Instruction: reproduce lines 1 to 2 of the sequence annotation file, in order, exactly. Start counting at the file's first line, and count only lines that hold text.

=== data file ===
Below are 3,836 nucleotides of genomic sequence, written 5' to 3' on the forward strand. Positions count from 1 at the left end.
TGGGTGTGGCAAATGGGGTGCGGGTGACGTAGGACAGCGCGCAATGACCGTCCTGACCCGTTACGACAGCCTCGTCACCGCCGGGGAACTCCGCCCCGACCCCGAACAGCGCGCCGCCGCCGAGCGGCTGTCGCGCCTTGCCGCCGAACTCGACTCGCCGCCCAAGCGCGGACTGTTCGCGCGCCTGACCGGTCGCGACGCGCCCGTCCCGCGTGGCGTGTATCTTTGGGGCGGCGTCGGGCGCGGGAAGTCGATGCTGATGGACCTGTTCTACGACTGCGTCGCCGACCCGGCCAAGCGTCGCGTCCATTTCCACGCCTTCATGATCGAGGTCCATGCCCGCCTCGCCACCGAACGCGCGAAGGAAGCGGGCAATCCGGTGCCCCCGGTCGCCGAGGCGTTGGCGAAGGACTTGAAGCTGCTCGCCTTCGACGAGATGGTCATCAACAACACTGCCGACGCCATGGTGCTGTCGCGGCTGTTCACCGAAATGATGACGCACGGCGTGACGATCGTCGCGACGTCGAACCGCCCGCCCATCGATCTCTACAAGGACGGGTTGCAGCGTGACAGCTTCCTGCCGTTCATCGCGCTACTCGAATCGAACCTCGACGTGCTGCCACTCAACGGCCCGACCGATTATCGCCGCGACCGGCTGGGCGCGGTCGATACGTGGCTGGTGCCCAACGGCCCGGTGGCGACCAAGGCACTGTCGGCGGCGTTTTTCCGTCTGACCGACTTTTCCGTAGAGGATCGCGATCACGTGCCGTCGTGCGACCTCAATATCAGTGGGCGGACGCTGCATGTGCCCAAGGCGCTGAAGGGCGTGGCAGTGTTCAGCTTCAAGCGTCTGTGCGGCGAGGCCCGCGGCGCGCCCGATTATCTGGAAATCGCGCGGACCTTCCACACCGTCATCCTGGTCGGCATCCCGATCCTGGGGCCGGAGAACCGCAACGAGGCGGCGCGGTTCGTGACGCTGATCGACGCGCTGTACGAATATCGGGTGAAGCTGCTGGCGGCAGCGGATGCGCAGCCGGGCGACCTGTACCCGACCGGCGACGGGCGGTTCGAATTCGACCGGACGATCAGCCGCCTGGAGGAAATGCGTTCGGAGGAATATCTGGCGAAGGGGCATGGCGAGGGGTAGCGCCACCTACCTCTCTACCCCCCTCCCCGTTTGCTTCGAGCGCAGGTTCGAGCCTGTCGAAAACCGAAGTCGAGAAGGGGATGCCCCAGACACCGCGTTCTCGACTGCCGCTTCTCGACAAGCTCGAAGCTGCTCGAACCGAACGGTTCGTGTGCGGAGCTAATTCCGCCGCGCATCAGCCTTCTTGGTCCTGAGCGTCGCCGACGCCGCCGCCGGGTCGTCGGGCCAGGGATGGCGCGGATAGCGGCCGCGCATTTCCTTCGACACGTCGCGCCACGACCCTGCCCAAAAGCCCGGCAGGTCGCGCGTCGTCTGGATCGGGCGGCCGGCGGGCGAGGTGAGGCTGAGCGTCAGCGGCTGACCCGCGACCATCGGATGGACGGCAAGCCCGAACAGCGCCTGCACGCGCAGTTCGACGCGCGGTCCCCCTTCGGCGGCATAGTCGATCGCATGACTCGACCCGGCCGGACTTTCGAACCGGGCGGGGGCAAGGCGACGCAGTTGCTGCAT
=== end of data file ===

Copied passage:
Below are 3,836 nucleotides of genomic sequence, written 5' to 3' on the forward strand. Positions count from 1 at the left end.
TGGGTGTGGCAAATGGGGTGCGGGTGACGTAGGACAGCGCGCAATGACCGTCCTGACCCGTTACGACAGCCTCGTCACCGCCGGGGAACTCCGCCCCGACCCCGAACAGCGCGCCGCCGCCGAGCGGCTGTCGCGCCTTGCCGCCGAACTCGACTCGCCGCCCAAGCGCGGACTGTTCGCGCGCCTGACCGGTCGCGACGCGCCCGTCCCGCGTGGCGTGTATCTTTGGGGCGGCGTCGGGCGCGGGAAGTCGATGCTGATGGACCTGTTCTACGACTGCGTCGCCGACCCGGCCAAGCGTCGCGTCCATTTCCACGCCTTCATGATCGAGGTCCATGCCCGCCTCGCCACCGAACGCGCGAAGGAAGCGGGCAATCCGGTGCCCCCGGTCGCCGAGGCGTTGGCGAAGGACTTGAAGCTGCTCGCCTTCGACGAGATGGTCATCAACAACACTGCCGACGCCATGGTGCTGTCGCGGCTGTTCACCGAAATGATGACGCACGGCGTGACGATCGTCGCGACGTCGAACCGCCCGCCCATCGATCTCTACAAGGACGGGTTGCAGCGTGACAGCTTCCTGCCGTTCATCGCGCTACTCGAATCGAACCTCGACGTGCTGCCACTCAACGGCCCGACCGATTATCGCCGCGACCGGCTGGGCGCGGTCGATACGTGGCTGGTGCCCAACGGCCCGGTGGCGACCAAGGCACTGTCGGCGGCGTTTTTCCGTCTGACCGACTTTTCCGTAGAGGATCGCGATCACGTGCCGTCGTGCGACCTCAATATCAGTGGGCGGACGCTGCATGTGCCCAAGGCGCTGAAGGGCGTGGCAGTGTTCAGCTTCAAGCGTCTGTGCGGCGAGGCCCGCGGCGCGCCCGATTATCTGGAAATCGCGCGGACCTTCCACACCGTCATCCTGGTCGGCATCCCGATCCTGGGGCCGGAGAACCGCAACGAGGCGGCGCGGTTCGTGACGCTGATCGACGCGCTGTACGAATATCGGGTGAAGCTGCTGGCGGCAGCGGATGCGCAGCCGGGCGACCTGTACCCGACCGGCGACGGGCGGTTCGAATTCGACCGGACGATCAGCCGCCTGGAGGAAATGCGTTCGGAGGAATATCTGGCGAAGGGGCATGGCGAGGGGTAGCGCCACCTACCTCTCTACCCCCCTCCCCGTTTGCTTCGAGCGCAGGTTCGAGCCTGTCGAAAACCGAAGTCGAGAAGGGGATGCCCCAGACACCGCGTTCTCGACTGCCGCTTCTCGACAAGCTCGAAGCTGCTCGAACCGAACGGTTCGTGTGCGGAGCTAATTCCGCCGCGCATCAGCCTTCTTGGTCCTGAGCGTCGCCGACGCCGCCGCCGGGTCGTCGGGCCAGGGATGGCGCGGATAGCGGCCGCGCATTTCCTTCGACACGTCGCGCCACGACCCTGCCCAAAAGCCCGGCAGGTCGCGCGTCGTCTGGATCGGGCGGCCGGCGGGCGAGGTGAGGCTGAGCGTCAGCGGCTGACCCGCGACCATCGGATGGACGGCAAGCCCGAACAGCGCCTGCACGCGCAGTTCGACGCGCGGTCCCCCTTCGGCGGCATAGTCGATCGCATGACTCGACCCGGCCGGACTTTCGAACCGGGCGGGGGCAAGGCGACGCAGTTGCTGCAT